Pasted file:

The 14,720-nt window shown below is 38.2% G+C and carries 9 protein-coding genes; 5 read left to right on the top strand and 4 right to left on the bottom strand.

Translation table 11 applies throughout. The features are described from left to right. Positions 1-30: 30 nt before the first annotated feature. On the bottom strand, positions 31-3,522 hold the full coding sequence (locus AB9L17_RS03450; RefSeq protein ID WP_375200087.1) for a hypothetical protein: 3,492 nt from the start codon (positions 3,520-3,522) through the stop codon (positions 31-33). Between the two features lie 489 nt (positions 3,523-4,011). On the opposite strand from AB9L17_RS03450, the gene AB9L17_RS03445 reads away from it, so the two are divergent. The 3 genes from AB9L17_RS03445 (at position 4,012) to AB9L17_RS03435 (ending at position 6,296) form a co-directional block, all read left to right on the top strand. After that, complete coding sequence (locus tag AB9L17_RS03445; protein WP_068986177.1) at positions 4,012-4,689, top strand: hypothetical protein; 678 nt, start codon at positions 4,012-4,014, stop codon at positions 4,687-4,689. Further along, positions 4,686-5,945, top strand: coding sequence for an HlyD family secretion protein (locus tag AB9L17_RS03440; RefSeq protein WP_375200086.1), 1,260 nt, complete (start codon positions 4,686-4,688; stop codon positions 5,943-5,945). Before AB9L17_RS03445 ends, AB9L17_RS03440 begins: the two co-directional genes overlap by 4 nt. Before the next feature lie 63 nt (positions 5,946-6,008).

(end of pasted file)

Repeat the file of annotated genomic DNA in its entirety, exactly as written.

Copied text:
The 14,720-nt window shown below is 38.2% G+C and carries 9 protein-coding genes; 5 read left to right on the top strand and 4 right to left on the bottom strand.

Translation table 11 applies throughout. The features are described from left to right. Positions 1-30: 30 nt before the first annotated feature. On the bottom strand, positions 31-3,522 hold the full coding sequence (locus AB9L17_RS03450; RefSeq protein ID WP_375200087.1) for a hypothetical protein: 3,492 nt from the start codon (positions 3,520-3,522) through the stop codon (positions 31-33). Between the two features lie 489 nt (positions 3,523-4,011). On the opposite strand from AB9L17_RS03450, the gene AB9L17_RS03445 reads away from it, so the two are divergent. The 3 genes from AB9L17_RS03445 (at position 4,012) to AB9L17_RS03435 (ending at position 6,296) form a co-directional block, all read left to right on the top strand. After that, complete coding sequence (locus tag AB9L17_RS03445; protein WP_068986177.1) at positions 4,012-4,689, top strand: hypothetical protein; 678 nt, start codon at positions 4,012-4,014, stop codon at positions 4,687-4,689. Further along, positions 4,686-5,945, top strand: coding sequence for an HlyD family secretion protein (locus tag AB9L17_RS03440; RefSeq protein WP_375200086.1), 1,260 nt, complete (start codon positions 4,686-4,688; stop codon positions 5,943-5,945). Before AB9L17_RS03445 ends, AB9L17_RS03440 begins: the two co-directional genes overlap by 4 nt. Before the next feature lie 63 nt (positions 5,946-6,008).